It's a big Bachelor summer on ABC, with The Bachelorette recently completing its 14th season and Bachelor in Paradise jumping into late summer with its fifth season. Even with all the hoopla about who's returning to the show and the watercooler talk on Twitter, I find it's really hard to support the franchise in the #MeToo era.
When the Harvey Weinstein allegations came to light last fall and women in Hollywood began to speak their truth, it was a real eye-opener for me. I had been in work situations where I had been sexually harassed and never felt like I had the power to speak up. That all changed for me in the #MeToo era.
The tsunami of stories from thousands of women in the workplace — in every industry and in every city — made me rethink what type of businesses and even TV shows I was supporting. Who was creating a powerful space for women to speak, think and be creative? Certainly not the Bachelor franchise.
I watched the early seasons of The Bachelor because it was fascinating to watch. From the first season with Alex Michel to gasping at Trista Rehn (now Sutter) walking down the aisle with Ryan Sutter in a sea of pink, I was hooked. I eventually fell out of love with the series after a few seasons because it was just boring.
Then Twitter came along, and it was one of the best series to hate-watch. There was always someone to make fun of — the girl who was desperate to get married on the first episode, the girl who drinks too much and the villain who makes every episode delicious.
Doubts kept creeping into my mind over the seasons when I felt bad for some of these women. Why would they subject themselves to such editing on a show that clearly favors the men? Even watching the first season of the fictional UnReal gave viewers a Hollywood look at the wizard behind the curtain when it comes to producer manipulation of storylines.
I still showed up to watch, but I really started to put on the brakes when the Bachelor in Paradise scandal with Corinne Olympios and DeMario Jackson emerged. ABC and executive producer Mike Fleiss were OK with contestants drinking unlimited amounts of alcohol until it put one producer into the uncomfortable situation of breaking up a drunken hookup. The incident halted filming and required new rules about consent and drinking on the Bachelor portfolio of shows.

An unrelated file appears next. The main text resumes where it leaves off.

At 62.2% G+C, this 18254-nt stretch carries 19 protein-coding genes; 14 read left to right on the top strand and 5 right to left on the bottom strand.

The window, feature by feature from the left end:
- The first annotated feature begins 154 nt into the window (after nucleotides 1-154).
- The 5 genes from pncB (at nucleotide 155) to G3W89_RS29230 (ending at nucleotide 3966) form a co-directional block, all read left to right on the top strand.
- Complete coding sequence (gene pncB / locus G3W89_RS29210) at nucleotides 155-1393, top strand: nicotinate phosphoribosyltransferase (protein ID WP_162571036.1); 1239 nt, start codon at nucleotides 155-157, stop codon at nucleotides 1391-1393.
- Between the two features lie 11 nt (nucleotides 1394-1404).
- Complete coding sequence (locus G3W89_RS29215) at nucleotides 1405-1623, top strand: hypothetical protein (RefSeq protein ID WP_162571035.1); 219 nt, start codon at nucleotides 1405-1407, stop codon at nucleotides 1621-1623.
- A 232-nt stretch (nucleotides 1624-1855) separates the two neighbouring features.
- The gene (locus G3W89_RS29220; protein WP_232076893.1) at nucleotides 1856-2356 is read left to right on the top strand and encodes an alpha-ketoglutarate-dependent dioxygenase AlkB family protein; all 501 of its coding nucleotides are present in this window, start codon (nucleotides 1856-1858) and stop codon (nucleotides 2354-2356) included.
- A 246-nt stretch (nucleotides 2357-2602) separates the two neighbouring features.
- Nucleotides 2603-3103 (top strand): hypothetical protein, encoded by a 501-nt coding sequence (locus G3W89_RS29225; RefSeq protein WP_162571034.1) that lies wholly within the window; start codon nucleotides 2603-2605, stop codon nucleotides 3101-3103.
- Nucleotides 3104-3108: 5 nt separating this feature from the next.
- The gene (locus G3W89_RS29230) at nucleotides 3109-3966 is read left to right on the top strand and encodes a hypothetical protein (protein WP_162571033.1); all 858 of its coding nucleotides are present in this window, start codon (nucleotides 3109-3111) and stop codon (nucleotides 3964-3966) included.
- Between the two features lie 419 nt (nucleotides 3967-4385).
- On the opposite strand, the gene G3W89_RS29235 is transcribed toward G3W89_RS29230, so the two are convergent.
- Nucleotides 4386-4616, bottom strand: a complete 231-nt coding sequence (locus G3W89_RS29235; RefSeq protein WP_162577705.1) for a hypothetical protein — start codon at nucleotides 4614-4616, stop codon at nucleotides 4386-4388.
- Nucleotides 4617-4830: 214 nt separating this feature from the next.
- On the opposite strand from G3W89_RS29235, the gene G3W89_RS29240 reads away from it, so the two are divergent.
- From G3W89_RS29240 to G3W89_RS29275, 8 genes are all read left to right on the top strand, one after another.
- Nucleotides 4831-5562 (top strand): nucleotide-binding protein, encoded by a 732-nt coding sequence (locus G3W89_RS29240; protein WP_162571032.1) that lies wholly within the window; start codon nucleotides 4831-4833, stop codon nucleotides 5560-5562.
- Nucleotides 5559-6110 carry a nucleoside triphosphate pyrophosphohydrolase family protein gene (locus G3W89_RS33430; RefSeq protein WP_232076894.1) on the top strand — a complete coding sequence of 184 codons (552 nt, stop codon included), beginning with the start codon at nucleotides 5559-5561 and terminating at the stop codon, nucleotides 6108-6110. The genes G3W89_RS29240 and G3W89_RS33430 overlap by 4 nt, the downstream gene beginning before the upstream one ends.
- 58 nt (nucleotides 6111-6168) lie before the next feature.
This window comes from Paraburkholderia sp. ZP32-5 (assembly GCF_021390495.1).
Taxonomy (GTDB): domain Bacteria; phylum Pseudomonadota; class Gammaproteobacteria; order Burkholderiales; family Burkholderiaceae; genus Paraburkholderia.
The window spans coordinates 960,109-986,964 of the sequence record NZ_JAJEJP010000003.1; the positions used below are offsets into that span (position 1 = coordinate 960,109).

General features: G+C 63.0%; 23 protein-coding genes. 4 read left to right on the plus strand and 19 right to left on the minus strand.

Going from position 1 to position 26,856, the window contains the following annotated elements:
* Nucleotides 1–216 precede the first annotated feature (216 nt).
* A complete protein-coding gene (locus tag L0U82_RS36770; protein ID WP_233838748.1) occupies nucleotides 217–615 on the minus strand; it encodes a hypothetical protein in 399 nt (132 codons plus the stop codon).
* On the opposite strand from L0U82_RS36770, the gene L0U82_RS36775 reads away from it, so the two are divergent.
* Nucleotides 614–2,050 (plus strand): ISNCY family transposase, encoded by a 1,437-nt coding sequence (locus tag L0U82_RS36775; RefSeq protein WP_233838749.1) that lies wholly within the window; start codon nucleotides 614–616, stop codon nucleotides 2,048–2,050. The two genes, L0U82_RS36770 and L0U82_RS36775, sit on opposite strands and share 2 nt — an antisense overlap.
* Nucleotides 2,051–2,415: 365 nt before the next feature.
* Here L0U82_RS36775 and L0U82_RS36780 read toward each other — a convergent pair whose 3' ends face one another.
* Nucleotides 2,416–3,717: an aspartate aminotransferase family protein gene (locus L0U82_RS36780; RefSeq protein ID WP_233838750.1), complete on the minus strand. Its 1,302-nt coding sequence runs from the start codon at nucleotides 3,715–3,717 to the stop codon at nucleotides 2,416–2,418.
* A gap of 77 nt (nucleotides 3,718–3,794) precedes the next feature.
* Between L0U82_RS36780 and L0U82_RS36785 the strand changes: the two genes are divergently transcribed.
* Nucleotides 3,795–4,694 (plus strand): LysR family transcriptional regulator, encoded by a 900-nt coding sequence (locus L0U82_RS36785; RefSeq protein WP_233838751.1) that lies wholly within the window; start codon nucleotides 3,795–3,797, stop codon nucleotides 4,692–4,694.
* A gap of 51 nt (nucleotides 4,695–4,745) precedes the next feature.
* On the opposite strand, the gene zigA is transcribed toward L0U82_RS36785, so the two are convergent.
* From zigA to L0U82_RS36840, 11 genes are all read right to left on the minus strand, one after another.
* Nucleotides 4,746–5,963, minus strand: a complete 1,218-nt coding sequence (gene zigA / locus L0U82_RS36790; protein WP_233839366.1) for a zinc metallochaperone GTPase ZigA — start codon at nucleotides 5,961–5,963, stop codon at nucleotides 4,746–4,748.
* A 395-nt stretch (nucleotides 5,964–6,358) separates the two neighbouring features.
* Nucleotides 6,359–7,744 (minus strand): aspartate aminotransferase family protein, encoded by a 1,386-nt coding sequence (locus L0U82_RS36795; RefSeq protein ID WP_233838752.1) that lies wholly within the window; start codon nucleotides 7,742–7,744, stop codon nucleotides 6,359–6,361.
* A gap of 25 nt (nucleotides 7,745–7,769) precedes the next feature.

You would think that particular scandal along with the influx of #MeToo stories would enlighten the producers to create a more empowering show. Unfortunately, the narrative took a sharp turn left during Arie Luyendyk Jr.'s season. He chose to allow the producers to film his breakup with fiancée Becca Kufrin instead of doing it the classy way — privately. The Bachelor audience isn't owed anything when it comes to breakups.
Instead of Kufrin having control over her story and how it ended, she was subjected to a humiliating dumping in front of millions. While Luyendyk kept returning to the scene of the crime and badgering Kufrin to make sure she was OK even though she was asking him to leave. It was like watching harassment in the workplace, and that's when I knew The Bachelor producers had learned nothing over the last six months.
Kufrin thought she was taking control of her narrative by becoming The Bachelorette, yet her season has been mired in controversy, with one contestant convicted of indecent assault and battery and another contestant's social media history revealing some less-than-savory views. The Bachelor franchise has one public-relations disaster after another, and I've decided that — for me — it isn't OK to watch this show anymore.
That's the great thing about choice and empowerment, though. Many of you will continue to hate-watch the show on social media while some of you will have a girls' night in filled with endless glasses of rosé because it's your guilty pleasure. The show isn't going anywhere, but I do think it feels a little tarnished in the #MeToo era.